“We don’t allow returns for toys that are functional; the industry has a bad history with reselling them,” Lamon says, before going into stories of customers who have mentioned toys they purchased from other retailers that were covered in pubic hair.
Good Vibrations, another sex toy retailer, doesn’t maintain its own recycling incentive program. But according to Coyote Days, it is conscientious about seeing that their returns for defective merchandise are properly processed.
I had to ask: Would it be such a bad idea to just throw those vibrators in with the rest of the recycling?
“It’s not even that it’s a bad idea,” says Days, “There’s still just a stigma around items for personal use, so when you try to call an e-waste place or try to figure out how to dispose of it, you’re met with the same types of attitudes we see pervasive in mainstream American culture: shame, people laugh, or get freaked out you’re talking about this product and you want me to touch it?”
Finding a waste facility to even pick up their returns was difficult. She went through ten before she could get a taker.
“I had called so many others, and they would have like a moment of silence, maybe a little laughter. I think that’s the reason because of the pervasive embarrassment and shame around intimate products.”
At Good Vibrations, the returns aren’t a huge endeavor, she says. “We don’t have some overflowing room with defective sex toys.” But that’s because they take pains not to contract out with manufacturers who make a shoddy product likely to be returned, and across the board, the quality of toys has gotten better anyway. “The quality of a $20 vibrator is much higher than it used to be even ten years ago,” she says.
At Lovehoney, returns and recycling represent a much bigger operation. The laws about what can and must be recycled differ between countries, and in the UK, the Waste Electronic and Electrical Equipment regulations mandate that households recycle electrical items. Lovehoney co-founder Richard Longhurst explained it to me: “You’re not supposed to throw your old toaster, hair dryer, or vibrator in the bin.”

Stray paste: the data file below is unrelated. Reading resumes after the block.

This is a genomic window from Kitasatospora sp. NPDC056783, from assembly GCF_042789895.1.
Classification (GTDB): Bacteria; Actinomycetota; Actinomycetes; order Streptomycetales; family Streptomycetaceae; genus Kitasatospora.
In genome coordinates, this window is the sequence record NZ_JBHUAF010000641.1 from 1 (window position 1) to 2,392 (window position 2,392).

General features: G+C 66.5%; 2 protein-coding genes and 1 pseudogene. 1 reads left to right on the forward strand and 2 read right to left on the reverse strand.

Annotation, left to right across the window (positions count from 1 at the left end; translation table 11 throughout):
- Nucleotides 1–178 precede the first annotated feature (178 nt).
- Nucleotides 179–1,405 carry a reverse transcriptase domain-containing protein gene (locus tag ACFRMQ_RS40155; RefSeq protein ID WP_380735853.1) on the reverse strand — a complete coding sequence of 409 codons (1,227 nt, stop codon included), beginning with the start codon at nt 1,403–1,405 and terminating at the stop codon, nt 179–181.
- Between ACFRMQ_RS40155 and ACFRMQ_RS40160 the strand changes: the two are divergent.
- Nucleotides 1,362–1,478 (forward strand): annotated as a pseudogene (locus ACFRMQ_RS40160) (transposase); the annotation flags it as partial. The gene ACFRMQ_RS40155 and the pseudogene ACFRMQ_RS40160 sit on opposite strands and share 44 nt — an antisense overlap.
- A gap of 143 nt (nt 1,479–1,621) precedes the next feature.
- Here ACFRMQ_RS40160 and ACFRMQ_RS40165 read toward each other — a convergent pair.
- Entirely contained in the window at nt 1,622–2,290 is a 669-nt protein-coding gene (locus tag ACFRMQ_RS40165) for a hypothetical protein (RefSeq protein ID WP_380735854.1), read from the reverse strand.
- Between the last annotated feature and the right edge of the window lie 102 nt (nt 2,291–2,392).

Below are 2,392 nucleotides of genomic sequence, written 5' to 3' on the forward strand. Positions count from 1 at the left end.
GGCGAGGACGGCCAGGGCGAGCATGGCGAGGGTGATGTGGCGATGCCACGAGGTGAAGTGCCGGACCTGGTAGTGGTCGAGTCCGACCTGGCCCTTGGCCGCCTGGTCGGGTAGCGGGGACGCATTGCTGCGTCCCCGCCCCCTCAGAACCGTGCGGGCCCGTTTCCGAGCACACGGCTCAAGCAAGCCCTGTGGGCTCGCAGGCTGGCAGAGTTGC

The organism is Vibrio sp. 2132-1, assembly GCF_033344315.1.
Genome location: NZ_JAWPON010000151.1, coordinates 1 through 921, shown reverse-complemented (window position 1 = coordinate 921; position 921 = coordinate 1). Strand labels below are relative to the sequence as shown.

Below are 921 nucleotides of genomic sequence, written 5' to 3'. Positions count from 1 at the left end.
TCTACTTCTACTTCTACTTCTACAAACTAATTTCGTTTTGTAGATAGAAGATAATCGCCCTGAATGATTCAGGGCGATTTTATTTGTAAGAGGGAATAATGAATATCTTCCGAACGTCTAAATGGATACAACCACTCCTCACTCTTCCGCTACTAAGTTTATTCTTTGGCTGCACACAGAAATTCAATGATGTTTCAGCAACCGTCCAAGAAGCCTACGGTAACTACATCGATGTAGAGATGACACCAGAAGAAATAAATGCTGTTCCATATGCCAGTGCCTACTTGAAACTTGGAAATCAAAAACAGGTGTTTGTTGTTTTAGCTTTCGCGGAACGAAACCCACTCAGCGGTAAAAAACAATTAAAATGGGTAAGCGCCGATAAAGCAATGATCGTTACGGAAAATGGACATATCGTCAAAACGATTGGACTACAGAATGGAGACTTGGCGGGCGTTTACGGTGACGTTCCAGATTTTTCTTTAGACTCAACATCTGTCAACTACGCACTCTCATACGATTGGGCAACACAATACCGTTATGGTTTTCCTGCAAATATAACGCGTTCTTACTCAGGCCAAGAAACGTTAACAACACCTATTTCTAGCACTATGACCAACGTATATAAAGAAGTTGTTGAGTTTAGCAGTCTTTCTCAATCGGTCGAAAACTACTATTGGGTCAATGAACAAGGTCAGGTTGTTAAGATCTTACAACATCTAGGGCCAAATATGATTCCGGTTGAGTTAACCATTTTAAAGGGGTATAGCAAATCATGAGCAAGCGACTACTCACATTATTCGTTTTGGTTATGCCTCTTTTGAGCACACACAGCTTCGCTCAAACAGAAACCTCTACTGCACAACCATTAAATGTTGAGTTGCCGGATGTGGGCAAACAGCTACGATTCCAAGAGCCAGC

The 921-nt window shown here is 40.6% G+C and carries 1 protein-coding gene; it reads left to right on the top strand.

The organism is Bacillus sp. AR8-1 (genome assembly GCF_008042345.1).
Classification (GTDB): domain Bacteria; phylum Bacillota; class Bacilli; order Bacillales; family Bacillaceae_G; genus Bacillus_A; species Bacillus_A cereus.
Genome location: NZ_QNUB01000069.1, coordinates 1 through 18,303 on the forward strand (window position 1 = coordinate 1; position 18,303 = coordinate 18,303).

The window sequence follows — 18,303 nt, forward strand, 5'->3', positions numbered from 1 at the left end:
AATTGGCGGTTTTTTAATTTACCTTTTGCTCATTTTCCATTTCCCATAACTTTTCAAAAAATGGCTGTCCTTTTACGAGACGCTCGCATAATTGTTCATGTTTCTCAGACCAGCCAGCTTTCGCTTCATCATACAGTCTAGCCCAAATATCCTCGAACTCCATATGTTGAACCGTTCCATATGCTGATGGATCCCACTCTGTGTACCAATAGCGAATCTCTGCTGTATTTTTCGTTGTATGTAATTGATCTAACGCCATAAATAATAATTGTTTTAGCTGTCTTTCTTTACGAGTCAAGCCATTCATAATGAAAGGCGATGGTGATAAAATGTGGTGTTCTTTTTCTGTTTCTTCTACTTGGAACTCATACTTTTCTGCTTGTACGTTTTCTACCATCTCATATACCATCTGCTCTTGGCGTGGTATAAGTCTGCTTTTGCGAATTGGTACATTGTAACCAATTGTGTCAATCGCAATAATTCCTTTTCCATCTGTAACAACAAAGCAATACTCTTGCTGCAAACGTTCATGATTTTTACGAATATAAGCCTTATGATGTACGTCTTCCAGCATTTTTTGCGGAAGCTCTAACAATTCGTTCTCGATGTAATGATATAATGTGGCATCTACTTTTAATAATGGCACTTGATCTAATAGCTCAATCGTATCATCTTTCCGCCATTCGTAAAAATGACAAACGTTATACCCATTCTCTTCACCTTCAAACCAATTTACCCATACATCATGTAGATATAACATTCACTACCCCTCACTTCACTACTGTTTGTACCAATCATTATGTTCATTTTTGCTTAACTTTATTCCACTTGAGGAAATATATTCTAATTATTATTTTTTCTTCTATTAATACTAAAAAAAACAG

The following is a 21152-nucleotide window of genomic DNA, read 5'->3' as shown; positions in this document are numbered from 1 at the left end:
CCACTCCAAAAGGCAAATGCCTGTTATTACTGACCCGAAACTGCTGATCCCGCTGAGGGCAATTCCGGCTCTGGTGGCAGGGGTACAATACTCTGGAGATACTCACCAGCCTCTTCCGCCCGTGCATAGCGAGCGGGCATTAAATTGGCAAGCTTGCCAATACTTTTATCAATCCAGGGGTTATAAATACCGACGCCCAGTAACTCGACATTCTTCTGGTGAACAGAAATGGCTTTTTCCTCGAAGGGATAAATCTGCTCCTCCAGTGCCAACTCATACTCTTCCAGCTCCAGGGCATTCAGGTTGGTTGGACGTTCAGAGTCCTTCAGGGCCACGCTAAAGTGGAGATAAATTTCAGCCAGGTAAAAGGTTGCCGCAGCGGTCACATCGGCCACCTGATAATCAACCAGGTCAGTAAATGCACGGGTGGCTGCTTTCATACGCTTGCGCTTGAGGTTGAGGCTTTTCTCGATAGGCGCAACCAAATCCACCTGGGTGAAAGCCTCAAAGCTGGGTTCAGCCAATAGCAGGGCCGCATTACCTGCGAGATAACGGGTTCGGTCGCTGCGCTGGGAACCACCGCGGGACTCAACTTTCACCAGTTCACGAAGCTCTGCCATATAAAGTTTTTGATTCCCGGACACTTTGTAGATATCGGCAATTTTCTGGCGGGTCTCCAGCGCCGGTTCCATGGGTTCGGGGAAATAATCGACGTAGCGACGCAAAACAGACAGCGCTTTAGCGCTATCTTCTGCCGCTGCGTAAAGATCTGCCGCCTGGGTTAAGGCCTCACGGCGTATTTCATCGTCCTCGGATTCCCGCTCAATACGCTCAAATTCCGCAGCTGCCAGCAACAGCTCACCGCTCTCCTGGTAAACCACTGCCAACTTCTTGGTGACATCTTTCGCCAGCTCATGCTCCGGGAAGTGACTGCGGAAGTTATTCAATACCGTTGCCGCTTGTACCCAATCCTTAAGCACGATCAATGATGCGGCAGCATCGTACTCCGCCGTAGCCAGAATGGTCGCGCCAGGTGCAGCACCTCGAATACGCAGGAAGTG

Recognizing that people might demur at bringing their butt plugs down to the local recycling center, Lovehoney began its Rabbit Amnesty program in 2007. When you send your old toy in, you get credit toward your next purchase.
Andrea Bartlett in Lovehoney’s returns department says they get about 20 to 30 items a week. In total, they’ve processed thousands of toys, “which means fewer rabbits on landfills and more money in our customer’s pockets. Everyone is a winner.” (See a video of the process here.)
In the UK, sex toy retailers don’t need to act as the middleman, but it does help.
“People can recycle their toys in their own electrical rubbish bin if they are not too embarrassed, they can find out from their local council what will be picked up but I guess as long as it is battery operated [or plugged in] it is classed as electrical,” says Bartlett. “People can also take their sex toys to electrical recycling centers but many are too shy to do so, so they send them to us to do for them. Some of our customers find it extremely sad when it comes to sending their treasured rabbits off to the sex toy graveyard, but by offering them a discount on their new one, the whole experience is much less difficult.”
It seems like a lot of extra steps to go through, but for some people, it’s worth it.
“I think it depends on what your life priorities are,” Lamon says. “If you think recycling and waste management generally is important, and you consume a lot of sex toys, it absolutely should be important to you. If you think the apocalypse is near and nothing matters, well, then you should burn them in your backyard. We think it is important, and we couldn’t live without ourselves knowing we were contributing to the environment in a negative way.”
Good Vibrations shares a similar mission. “We have a mission, education-based, not about just about pleasure, but safety and wellness overall, so taking that one step further, it’s important we have a full circle life cycle for these products,” Days tells me.
If you don’t live near any of these stores, and can’t find a sex-positive retailer nearby that can point you in the right direction, Days recommends contacting your local e-waste disposal center and ask them what can be done.
“The best bet is for people concerned about this is to contact your local e-waste providers, get to know them, and help de-stigmatize this industry.”
Thank you vice.com for the article!